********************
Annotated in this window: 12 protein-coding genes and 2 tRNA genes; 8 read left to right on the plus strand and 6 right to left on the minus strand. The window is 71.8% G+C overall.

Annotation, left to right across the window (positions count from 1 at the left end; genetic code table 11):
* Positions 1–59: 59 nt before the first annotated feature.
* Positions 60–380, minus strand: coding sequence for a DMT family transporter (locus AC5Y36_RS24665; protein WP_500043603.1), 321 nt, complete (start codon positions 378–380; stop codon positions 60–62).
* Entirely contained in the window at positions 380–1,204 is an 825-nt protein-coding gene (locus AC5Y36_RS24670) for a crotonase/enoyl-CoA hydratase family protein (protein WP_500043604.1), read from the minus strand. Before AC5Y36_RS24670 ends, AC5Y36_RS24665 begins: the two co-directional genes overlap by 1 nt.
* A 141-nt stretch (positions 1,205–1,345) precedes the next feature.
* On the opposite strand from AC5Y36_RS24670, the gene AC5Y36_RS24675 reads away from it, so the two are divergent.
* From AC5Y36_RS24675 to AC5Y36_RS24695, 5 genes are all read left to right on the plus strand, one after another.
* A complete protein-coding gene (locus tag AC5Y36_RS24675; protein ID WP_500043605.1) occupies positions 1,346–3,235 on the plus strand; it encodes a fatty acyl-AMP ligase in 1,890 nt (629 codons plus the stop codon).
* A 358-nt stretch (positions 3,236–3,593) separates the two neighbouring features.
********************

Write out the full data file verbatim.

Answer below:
Annotated in this window: 12 protein-coding genes and 2 tRNA genes; 8 read left to right on the plus strand and 6 right to left on the minus strand. The window is 71.8% G+C overall.

Annotation, left to right across the window (positions count from 1 at the left end; genetic code table 11):
* Positions 1–59: 59 nt before the first annotated feature.
* Positions 60–380, minus strand: coding sequence for a DMT family transporter (locus AC5Y36_RS24665; protein WP_500043603.1), 321 nt, complete (start codon positions 378–380; stop codon positions 60–62).
* Entirely contained in the window at positions 380–1,204 is an 825-nt protein-coding gene (locus AC5Y36_RS24670) for a crotonase/enoyl-CoA hydratase family protein (protein WP_500043604.1), read from the minus strand. Before AC5Y36_RS24670 ends, AC5Y36_RS24665 begins: the two co-directional genes overlap by 1 nt.
* A 141-nt stretch (positions 1,205–1,345) precedes the next feature.
* On the opposite strand from AC5Y36_RS24670, the gene AC5Y36_RS24675 reads away from it, so the two are divergent.
* From AC5Y36_RS24675 to AC5Y36_RS24695, 5 genes are all read left to right on the plus strand, one after another.
* A complete protein-coding gene (locus tag AC5Y36_RS24675; protein ID WP_500043605.1) occupies positions 1,346–3,235 on the plus strand; it encodes a fatty acyl-AMP ligase in 1,890 nt (629 codons plus the stop codon).
* A 358-nt stretch (positions 3,236–3,593) separates the two neighbouring features.